In the 8th grade, Curtis played Curly, a young cowboy in “Oklahoma”. Opposite him was Katie Way, in the role of Laurey. ‘Curly’ and ‘Laurey’ were a young couple who were in love but wouldn’t admit it. Poor Katie Way never knew what hit her. During the first week of rehearsal, Curtis had rubbed poison ivy all over the inside of Katie’s cardigan sweater, which caused her to be utterly miserable during rehearsals. She had poison ivy rashes all up and down her arms, behind her ears and on the back of her neck. Thankfully, it had healed before opening night, but just before the curtain opened for their first audience, Curtis made sure to step on the end of Katie’s dress, which tore across the back seam. Staging was interesting that night, the stage crew trying to sew up parts of her costume in between scenes. While they sang their flirty and romantic duet, "People Will Say We're in Love", in which they tell each other to keep their distance so people wouldn't suspect their attractions towards one another, poor Katie nearly had an anxiety attack.
Curtis’ antics didn’t stop when he got to High School. He became sneakier, more opportunistic, and, unfortunately for his cast members, more vicious. He was nearly 6 ft tall, his copper colored hair in a curtain fringe style, just above the ears. His eyes, with every green hue of spring growth and his mischievous, yet reticent smile, Curtis was a shoo-in for leading roles. He landed the role of Danny Zuko, in Grease, his sophomore year, Conrad Birdie in Bye Bye Birdie his junior year, and played the baker in Into The Woods, his senior year. All three years, Curtis continued his sardonic pranks which became more and more ruthless by his senior year. He should have been cast as the evil witch, but instead, his antics were directed at the girl cast as the witch.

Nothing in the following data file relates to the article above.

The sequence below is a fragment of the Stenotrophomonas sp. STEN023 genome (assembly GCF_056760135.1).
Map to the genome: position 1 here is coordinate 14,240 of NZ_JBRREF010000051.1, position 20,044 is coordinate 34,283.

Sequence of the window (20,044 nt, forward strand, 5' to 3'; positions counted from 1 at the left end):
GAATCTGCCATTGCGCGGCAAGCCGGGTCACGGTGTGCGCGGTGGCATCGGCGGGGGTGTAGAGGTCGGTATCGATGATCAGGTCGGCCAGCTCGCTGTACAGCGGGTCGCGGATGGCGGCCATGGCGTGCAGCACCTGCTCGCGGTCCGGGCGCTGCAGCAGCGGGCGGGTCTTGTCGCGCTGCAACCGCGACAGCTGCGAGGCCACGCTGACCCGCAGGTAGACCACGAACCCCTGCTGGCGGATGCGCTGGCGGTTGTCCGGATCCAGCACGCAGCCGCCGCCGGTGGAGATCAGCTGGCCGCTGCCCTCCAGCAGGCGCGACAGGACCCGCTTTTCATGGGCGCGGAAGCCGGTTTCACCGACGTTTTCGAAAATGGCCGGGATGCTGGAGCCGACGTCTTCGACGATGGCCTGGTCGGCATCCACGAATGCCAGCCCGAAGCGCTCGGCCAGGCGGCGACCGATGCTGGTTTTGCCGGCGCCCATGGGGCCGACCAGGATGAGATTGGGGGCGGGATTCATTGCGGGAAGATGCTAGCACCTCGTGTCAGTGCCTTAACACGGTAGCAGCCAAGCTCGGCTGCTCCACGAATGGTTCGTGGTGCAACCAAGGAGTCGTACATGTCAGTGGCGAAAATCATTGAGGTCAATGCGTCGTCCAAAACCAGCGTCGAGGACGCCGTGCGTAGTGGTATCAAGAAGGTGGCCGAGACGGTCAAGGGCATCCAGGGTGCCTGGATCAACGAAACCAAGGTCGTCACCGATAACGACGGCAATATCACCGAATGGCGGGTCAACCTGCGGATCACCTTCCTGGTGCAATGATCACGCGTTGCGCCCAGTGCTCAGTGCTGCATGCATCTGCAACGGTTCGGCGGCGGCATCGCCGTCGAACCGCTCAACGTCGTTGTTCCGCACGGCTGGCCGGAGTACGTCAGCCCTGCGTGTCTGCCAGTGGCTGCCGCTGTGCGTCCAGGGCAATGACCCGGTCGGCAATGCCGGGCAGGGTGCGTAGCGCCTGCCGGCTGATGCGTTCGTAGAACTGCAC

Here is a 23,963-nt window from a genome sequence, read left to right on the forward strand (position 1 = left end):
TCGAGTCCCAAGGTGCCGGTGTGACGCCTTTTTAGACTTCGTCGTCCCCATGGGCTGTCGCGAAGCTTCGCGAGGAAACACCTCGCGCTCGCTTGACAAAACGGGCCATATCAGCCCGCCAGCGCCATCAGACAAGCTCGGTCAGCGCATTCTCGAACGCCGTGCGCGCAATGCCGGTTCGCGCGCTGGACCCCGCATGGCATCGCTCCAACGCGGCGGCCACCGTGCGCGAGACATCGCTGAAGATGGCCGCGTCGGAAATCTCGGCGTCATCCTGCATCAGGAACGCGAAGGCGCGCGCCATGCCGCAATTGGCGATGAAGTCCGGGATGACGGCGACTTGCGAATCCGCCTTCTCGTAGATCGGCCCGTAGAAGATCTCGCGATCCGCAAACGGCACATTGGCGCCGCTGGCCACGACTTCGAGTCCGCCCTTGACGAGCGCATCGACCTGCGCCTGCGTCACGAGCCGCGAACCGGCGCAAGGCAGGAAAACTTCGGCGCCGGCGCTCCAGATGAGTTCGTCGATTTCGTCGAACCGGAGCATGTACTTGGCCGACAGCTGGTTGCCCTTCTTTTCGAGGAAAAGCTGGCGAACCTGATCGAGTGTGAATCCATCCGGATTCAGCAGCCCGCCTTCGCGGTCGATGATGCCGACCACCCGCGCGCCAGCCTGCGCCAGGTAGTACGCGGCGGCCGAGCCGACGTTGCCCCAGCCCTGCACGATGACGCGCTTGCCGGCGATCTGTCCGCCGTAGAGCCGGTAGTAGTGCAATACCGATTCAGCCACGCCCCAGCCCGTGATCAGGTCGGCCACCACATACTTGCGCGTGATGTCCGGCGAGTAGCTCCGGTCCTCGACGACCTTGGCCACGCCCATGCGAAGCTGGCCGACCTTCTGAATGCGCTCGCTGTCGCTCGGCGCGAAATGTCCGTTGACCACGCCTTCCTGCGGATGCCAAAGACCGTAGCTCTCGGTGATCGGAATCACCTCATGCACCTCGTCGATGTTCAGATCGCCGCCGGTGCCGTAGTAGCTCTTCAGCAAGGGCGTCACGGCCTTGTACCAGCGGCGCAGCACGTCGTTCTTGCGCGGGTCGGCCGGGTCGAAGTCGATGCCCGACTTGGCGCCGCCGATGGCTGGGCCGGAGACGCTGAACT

Marion Mailer was no stranger to Curtis. She had endured Curtis since they were four years old in nursery school together. And even at age four, Curtis would pinch Marion under her dress while their teacher couldn’t see. At seven, in Frosty the Snowman, Curtis knocked Marion over by ‘accident’ countless times. Curtis played Frosty and Marion was a chickadee. “I just can’t see where I’m going,” he would tell Mrs. Henry. “I’m really sorry, Marion”, and then, sing-songy under his breath, “ ya putrid barbarian”.